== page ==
OTTAWA -- The government's choice for official languages commissioner never spoke about the post with two of Prime Minister Justin Trudeau's closest advisers, Heritage Minister Melanie Joly said Wednesday.

That comment in the House of Commons generated a fierce reaction from the Opposition, as the Conservatives noted that Madeleine Meilleur herself had told the official languages committee she'd had contact with both Gerald Butts and Katie Telford.

The Liberals have been criticized for putting Meilleur up as the candidate for the job, with the Conservatives and NPD trying to block an appointment they view as partisan.

Joly, who is responsible for official languages, spent much of question period answering questions about Meilleur, as has been the case since her selection was made public.

"What I can confirm is that Mrs. Meilleur had no discussion regarding the official languages commissioner position with Gerry Butts and Katie Telford," Joly told reporters later, adding she hadn't spoken to Meilleur.

She didn't specify the source of her comments, but they appeared to run contrary to what Meilleur told the official languages committee in mid-May.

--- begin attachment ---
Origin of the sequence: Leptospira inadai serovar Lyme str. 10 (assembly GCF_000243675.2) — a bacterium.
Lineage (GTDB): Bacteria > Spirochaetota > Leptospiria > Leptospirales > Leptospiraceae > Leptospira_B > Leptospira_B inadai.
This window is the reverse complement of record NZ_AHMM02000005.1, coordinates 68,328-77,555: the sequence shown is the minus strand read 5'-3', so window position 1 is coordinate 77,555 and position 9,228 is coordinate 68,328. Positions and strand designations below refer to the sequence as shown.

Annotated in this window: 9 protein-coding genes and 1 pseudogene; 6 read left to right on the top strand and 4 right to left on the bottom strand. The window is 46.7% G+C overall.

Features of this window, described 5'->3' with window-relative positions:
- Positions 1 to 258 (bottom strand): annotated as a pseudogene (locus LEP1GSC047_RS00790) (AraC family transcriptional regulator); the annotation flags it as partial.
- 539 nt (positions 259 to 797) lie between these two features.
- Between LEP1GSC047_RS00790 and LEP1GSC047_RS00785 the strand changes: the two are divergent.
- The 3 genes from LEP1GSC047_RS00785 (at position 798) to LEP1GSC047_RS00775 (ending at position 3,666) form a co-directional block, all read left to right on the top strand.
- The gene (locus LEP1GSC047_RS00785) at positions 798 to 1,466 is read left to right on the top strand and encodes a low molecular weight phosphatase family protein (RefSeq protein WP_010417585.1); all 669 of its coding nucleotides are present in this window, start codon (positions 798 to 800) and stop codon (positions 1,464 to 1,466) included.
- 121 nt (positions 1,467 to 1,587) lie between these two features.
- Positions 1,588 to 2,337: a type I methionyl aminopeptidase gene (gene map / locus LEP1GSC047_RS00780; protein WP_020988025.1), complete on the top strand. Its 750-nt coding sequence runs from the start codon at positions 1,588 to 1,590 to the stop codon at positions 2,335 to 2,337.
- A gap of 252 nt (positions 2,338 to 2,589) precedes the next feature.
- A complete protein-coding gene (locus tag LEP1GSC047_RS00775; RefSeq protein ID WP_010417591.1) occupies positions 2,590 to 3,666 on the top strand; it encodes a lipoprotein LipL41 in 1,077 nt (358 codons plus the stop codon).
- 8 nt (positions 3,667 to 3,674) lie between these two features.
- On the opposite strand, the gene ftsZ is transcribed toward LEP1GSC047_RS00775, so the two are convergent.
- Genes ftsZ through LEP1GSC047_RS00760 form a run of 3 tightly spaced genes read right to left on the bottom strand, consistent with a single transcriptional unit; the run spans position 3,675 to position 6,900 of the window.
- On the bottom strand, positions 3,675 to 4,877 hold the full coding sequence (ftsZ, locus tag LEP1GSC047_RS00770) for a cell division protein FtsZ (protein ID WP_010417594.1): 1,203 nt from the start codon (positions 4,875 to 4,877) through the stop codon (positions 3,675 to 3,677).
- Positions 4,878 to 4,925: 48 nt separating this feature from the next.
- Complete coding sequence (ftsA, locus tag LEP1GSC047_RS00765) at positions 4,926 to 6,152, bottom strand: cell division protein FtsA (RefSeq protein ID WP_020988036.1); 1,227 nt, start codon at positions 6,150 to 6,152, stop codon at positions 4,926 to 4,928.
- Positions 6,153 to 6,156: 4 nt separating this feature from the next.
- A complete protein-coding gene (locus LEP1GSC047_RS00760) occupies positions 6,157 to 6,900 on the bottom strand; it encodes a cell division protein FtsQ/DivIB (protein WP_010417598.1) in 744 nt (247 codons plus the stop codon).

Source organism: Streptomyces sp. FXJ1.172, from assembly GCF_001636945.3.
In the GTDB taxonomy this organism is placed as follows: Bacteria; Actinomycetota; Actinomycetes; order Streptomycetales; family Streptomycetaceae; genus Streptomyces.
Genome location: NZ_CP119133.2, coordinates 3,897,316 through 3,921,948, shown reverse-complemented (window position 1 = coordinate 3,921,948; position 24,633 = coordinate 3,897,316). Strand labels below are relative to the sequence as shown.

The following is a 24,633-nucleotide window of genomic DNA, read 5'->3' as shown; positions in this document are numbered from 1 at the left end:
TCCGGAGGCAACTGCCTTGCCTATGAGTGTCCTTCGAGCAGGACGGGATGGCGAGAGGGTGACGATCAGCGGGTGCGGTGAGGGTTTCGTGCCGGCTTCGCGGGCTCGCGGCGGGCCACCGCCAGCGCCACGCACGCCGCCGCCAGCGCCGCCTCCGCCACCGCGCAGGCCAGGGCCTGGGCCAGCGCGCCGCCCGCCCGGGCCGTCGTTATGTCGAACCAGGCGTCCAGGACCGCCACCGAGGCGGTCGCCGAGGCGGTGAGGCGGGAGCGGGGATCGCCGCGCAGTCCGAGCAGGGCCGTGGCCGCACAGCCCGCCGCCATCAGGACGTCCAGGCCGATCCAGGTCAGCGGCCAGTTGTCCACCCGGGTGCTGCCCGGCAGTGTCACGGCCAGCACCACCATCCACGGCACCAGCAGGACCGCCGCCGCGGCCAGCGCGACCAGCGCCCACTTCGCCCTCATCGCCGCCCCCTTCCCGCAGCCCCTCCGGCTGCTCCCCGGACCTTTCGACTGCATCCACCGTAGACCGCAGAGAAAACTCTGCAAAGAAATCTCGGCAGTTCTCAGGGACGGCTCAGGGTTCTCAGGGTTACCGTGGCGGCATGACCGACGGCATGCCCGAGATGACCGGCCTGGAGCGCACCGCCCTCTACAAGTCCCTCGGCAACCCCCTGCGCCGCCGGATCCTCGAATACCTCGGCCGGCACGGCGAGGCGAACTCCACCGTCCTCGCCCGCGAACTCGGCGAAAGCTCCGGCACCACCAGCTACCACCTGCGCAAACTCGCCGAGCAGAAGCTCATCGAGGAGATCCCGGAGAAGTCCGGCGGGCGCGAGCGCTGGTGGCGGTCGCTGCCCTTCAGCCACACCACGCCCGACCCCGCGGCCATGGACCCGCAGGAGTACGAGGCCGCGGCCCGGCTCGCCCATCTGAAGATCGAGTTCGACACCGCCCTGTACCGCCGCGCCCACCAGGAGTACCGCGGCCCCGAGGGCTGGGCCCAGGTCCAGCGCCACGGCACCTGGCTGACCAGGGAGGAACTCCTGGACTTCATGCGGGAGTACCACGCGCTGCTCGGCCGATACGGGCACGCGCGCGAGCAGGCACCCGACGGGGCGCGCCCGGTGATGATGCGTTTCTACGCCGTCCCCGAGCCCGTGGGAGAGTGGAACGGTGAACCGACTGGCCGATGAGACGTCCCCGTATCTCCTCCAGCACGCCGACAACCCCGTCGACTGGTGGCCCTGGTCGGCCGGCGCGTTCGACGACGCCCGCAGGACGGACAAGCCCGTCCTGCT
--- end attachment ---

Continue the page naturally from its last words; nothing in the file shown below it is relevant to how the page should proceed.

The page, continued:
The Prime Minister's Office insisted in an email Wednesday that the position of official languages commissioner was never discussed during those meetings, which took place well before the selection process was launched.

"These meetings were informal meetings with members of the Prime Minister's team whom Ms. Meilleur knew from her time as minister," said spokesman Olivier Duchesneau. "Another meeting took place at the request of our office, but only for the purpose of discussing a very specific file -- the issue of Ottawa as a bilingual city."

The Liberals insist that Meilleur's selection was based on merit, experience and a track record of defending francophone rights.

Meilleur, a former Ontario Liberal cabinet minister, surprised many by saying she'd approached Butts and Telford, respectively Trudeau's principal secretary and chief of staff.

When asked by NDP Leader Tom Mulcair during the hearing who she'd spoken to in the Liberal party about becoming a senator or the commissioner, Meilleur replied she'd spoken to Butts, who she knew from his time in former Ontario premier Dalton McGuinty's office.

Meilleur was a member of the Ontario legislature between 2003 and 2016.

"I spoke to Gerald Butts, who I know well because he worked for Mr. McGuinty in Toronto and I knew him," she said. "So I expressed (my interest) ... I was told there was a process and that I had to go through that process, which I did."

Later, questioned by Conservative John Nater, Meilleur said she'd spoken to Telford.

"I had a coffee with Katie," she said. "I asked her if I could serve Canadians ... I just told her I would like to continue to serve."